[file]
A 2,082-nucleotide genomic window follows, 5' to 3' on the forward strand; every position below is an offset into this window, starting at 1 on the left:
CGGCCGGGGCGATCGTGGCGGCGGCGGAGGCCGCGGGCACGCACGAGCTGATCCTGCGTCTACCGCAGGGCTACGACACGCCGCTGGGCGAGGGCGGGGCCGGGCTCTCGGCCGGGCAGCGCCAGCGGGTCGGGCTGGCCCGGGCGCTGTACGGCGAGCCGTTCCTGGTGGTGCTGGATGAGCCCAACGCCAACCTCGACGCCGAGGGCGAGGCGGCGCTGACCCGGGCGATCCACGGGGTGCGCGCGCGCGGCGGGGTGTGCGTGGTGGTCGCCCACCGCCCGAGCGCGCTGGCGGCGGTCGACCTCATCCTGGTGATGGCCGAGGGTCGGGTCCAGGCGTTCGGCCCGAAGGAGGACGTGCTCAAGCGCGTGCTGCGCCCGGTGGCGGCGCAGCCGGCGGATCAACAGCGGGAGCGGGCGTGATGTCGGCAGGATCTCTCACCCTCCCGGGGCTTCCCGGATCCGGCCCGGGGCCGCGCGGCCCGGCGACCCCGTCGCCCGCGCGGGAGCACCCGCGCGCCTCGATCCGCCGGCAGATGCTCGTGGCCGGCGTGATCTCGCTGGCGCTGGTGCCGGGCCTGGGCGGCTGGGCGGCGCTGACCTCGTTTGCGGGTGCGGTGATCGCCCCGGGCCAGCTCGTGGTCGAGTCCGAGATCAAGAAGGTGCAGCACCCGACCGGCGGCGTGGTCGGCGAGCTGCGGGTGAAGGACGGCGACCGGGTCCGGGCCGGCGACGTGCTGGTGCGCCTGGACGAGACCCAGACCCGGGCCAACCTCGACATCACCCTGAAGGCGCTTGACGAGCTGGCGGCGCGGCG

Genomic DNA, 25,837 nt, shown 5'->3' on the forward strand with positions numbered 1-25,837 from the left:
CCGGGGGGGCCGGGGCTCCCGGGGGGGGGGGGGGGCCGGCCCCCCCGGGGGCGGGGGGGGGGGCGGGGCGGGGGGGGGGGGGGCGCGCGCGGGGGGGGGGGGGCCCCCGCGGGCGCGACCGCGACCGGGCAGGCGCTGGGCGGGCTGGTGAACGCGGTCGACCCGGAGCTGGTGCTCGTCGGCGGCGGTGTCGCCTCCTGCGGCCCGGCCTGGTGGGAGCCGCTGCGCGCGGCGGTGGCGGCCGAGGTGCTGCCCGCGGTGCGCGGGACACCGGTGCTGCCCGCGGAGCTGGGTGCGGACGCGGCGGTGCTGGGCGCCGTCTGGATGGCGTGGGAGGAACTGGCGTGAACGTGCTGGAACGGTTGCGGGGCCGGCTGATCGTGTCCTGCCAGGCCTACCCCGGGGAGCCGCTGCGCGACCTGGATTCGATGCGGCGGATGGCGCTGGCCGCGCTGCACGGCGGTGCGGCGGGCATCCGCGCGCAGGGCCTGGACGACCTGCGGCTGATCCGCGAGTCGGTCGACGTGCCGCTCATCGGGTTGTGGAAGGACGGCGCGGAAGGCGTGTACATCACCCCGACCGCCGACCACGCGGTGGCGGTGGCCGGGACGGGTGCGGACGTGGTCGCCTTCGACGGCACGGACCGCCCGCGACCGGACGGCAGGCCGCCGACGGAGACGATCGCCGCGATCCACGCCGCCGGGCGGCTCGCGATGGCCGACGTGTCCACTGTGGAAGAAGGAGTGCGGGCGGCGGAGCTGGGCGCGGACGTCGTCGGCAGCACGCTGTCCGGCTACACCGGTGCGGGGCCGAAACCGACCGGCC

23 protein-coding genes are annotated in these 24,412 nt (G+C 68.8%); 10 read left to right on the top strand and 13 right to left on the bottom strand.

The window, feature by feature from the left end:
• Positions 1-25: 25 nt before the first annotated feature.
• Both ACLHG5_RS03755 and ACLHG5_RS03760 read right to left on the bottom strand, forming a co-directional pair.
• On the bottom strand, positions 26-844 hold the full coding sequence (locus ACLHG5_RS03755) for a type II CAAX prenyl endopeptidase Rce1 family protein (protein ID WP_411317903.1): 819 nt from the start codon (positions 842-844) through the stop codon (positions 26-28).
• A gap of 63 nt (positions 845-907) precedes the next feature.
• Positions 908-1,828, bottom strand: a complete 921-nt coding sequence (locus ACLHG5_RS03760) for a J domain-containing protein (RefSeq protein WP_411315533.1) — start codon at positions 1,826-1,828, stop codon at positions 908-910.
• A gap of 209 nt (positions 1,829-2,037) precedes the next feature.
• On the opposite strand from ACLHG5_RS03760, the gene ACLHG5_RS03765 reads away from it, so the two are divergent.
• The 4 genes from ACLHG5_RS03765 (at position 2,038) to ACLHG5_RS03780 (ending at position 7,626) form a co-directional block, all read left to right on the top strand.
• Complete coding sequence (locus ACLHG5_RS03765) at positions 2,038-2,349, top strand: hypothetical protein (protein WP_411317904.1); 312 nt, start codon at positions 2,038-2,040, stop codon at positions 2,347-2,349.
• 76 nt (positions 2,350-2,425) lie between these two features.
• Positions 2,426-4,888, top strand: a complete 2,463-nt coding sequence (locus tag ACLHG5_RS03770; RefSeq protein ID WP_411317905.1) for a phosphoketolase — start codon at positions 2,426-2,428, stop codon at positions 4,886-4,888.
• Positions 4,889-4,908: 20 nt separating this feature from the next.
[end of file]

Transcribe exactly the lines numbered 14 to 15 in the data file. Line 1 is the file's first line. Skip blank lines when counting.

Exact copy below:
• The 4 genes from ACLHG5_RS03765 (at position 2,038) to ACLHG5_RS03780 (ending at position 7,626) form a co-directional block, all read left to right on the top strand.
• Complete coding sequence (locus ACLHG5_RS03765) at positions 2,038-2,349, top strand: hypothetical protein (protein WP_411317904.1); 312 nt, start codon at positions 2,038-2,040, stop codon at positions 2,347-2,349.